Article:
The secretary of Health and Human Services, Tom Price, has resigned amid investigations of his costly travel on charter flights.

Price is the first member of President Donald Trump's Cabinet to be pushed out.

House Speaker Paul Ryan is praising Price, saying in a statement that the former Georgia congressman and House Budget Committee chairman is a "good man."

Ryan says Price was a "leader in the House and a superb health secretary," and he credits Price for helping the House pass a health care bill earlier this year. That measure went nowhere in the Senate.

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5:15 p.m.

The Senate's top Democrat is using the resignation of health secretary Tom Price to say the agency should stop undermining the Affordable Care Act.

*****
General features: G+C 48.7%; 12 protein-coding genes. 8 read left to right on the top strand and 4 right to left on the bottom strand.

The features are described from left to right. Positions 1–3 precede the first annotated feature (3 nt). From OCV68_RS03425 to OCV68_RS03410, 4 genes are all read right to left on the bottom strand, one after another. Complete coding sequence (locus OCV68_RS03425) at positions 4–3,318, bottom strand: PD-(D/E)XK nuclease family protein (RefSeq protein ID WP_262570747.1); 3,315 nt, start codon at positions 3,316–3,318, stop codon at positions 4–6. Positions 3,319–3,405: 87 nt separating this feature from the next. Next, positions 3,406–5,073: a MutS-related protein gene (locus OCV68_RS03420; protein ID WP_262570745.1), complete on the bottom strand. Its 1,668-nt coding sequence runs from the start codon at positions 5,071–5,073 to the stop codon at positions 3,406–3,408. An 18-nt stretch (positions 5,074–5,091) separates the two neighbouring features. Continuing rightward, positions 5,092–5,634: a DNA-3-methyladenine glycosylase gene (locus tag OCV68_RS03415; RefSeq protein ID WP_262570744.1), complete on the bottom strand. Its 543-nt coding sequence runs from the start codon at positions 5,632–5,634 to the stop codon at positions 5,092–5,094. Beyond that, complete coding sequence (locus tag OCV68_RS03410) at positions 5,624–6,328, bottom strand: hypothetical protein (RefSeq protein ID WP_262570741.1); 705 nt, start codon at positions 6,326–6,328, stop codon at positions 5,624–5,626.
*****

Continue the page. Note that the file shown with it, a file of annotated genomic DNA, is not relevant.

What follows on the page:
Senate Minority Leader Chuck Schumer says the Health and Human Services Department is supposed to "support Americans' health care, not take it away."

The New Yorker and other Democrats have criticized the administration for cutting federal efforts to help people sign up for coverage under President Barack Obama's 2010 law. Trump wants to repeal that law, and his administration has cut spending for advertising and assisting groups that sign up consumers.

Schumer says the health agency should follow the law "instead of trying to sabotage it."

Price resigned Friday following revelations he repeatedly used expensive charter flights instead of less-costly travel on airlines.

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4:40 p.m.

President Donald Trump's health secretary has resigned, after his travel on costly charter flights triggered investigations and angered his boss.

Tom Price's partial repayment and public regrets couldn't save his job.